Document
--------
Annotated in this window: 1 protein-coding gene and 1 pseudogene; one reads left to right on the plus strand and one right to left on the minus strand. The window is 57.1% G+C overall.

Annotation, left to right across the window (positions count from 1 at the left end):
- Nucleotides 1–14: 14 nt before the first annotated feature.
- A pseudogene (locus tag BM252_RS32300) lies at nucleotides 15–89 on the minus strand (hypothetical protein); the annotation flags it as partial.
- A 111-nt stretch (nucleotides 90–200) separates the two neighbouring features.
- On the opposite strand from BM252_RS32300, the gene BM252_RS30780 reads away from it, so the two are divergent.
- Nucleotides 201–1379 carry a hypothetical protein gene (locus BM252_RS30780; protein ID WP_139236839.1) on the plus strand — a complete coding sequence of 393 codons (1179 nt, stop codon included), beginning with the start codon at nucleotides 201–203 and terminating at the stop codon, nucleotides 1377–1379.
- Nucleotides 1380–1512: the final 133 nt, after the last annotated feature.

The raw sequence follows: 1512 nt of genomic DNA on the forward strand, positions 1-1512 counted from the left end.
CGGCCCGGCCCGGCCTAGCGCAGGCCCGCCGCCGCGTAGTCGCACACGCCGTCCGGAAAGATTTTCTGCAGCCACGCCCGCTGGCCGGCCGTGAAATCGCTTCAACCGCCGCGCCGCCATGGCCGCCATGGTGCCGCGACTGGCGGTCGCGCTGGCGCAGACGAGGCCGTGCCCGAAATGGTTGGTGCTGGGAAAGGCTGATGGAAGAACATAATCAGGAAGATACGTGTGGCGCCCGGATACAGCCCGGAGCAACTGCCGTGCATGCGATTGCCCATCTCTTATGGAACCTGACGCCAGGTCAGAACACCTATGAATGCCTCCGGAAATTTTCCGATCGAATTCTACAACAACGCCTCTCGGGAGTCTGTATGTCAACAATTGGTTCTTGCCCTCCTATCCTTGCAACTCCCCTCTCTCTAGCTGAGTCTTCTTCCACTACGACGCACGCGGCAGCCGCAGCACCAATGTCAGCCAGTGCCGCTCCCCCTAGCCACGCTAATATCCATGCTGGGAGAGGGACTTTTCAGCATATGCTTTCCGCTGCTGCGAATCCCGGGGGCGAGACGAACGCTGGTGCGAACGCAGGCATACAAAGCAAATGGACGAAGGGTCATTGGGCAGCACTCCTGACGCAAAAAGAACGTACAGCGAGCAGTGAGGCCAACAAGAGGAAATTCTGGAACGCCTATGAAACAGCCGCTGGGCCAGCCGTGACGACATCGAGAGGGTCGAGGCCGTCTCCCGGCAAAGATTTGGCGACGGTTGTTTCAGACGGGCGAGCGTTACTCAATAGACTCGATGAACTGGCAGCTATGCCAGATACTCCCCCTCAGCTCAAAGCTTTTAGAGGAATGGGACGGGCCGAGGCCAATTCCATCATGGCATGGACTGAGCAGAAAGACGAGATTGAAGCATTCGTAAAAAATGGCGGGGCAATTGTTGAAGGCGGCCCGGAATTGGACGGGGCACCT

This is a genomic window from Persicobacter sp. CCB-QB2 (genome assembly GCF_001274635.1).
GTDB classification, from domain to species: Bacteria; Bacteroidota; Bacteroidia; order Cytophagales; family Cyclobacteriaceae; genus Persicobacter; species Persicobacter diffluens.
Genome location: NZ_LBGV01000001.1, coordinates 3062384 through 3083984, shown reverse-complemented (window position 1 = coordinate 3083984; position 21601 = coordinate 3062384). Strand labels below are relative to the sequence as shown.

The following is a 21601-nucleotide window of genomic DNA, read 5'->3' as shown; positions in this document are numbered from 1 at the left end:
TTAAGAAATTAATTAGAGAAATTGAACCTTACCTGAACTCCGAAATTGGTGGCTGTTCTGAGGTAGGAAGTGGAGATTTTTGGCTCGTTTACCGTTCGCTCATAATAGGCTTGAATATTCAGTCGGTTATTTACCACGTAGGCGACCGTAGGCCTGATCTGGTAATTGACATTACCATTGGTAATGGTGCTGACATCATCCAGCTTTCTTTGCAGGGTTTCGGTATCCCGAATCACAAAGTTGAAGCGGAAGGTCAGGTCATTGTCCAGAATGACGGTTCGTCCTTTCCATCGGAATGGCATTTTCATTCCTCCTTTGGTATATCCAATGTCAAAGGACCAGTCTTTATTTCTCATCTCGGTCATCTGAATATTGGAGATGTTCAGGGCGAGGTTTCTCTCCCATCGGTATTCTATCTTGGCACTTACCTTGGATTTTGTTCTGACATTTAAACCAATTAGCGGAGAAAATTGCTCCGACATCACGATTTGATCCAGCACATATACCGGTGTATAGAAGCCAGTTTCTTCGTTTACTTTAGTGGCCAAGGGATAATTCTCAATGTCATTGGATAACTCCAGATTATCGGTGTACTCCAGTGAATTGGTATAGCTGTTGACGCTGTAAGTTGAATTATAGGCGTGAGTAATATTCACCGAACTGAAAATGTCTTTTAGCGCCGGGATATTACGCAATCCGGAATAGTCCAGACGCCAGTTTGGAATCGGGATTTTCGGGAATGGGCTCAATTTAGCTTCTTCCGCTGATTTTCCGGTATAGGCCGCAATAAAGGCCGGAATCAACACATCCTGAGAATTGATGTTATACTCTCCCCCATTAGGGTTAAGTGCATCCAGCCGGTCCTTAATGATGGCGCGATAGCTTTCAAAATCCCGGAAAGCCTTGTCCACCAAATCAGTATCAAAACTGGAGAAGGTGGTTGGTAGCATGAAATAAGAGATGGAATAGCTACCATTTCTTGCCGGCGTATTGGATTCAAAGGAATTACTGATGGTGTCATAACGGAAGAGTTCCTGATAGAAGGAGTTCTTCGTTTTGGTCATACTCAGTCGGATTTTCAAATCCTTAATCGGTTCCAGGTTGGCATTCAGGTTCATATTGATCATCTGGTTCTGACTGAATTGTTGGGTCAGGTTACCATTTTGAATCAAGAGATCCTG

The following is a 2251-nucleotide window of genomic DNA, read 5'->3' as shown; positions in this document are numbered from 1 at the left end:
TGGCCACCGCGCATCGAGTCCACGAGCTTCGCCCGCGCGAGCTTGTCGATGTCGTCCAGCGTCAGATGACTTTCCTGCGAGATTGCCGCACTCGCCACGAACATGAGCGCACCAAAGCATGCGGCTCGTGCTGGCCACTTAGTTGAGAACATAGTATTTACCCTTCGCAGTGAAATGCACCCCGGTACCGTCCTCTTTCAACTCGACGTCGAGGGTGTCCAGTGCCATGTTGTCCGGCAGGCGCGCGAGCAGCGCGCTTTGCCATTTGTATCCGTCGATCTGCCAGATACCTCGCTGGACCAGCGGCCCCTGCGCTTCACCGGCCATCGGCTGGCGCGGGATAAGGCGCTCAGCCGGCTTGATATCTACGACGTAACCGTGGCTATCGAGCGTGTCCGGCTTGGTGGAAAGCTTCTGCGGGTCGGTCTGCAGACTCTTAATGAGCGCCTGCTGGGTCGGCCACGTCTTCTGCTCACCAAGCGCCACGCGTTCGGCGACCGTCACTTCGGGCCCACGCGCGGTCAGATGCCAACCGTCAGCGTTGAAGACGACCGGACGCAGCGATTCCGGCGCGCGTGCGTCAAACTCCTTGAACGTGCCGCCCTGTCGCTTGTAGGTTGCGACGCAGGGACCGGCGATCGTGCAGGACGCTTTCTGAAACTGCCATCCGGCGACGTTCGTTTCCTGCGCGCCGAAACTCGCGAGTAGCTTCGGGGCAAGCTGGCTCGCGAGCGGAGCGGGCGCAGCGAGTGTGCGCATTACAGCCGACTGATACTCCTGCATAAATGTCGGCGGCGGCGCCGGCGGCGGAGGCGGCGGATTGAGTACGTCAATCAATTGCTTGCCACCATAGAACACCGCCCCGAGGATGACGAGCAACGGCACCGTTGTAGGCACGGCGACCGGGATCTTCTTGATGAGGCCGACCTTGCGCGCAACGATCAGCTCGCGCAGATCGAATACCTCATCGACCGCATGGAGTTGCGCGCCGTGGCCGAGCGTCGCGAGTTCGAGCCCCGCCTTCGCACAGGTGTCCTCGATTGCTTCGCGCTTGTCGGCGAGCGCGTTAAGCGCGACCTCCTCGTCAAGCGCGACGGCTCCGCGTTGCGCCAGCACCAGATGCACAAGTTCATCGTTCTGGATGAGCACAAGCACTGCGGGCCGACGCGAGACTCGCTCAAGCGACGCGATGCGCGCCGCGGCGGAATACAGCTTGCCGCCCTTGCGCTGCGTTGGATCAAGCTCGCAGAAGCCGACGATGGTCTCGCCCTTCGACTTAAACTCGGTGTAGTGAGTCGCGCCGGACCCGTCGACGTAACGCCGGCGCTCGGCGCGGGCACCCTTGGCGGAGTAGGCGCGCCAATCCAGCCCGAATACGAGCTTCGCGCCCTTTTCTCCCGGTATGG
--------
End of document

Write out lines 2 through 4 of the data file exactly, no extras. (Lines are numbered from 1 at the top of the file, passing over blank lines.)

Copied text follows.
Annotation, left to right across the window (positions count from 1 at the left end):
- Nucleotides 1–14: 14 nt before the first annotated feature.
- A pseudogene (locus tag BM252_RS32300) lies at nucleotides 15–89 on the minus strand (hypothetical protein); the annotation flags it as partial.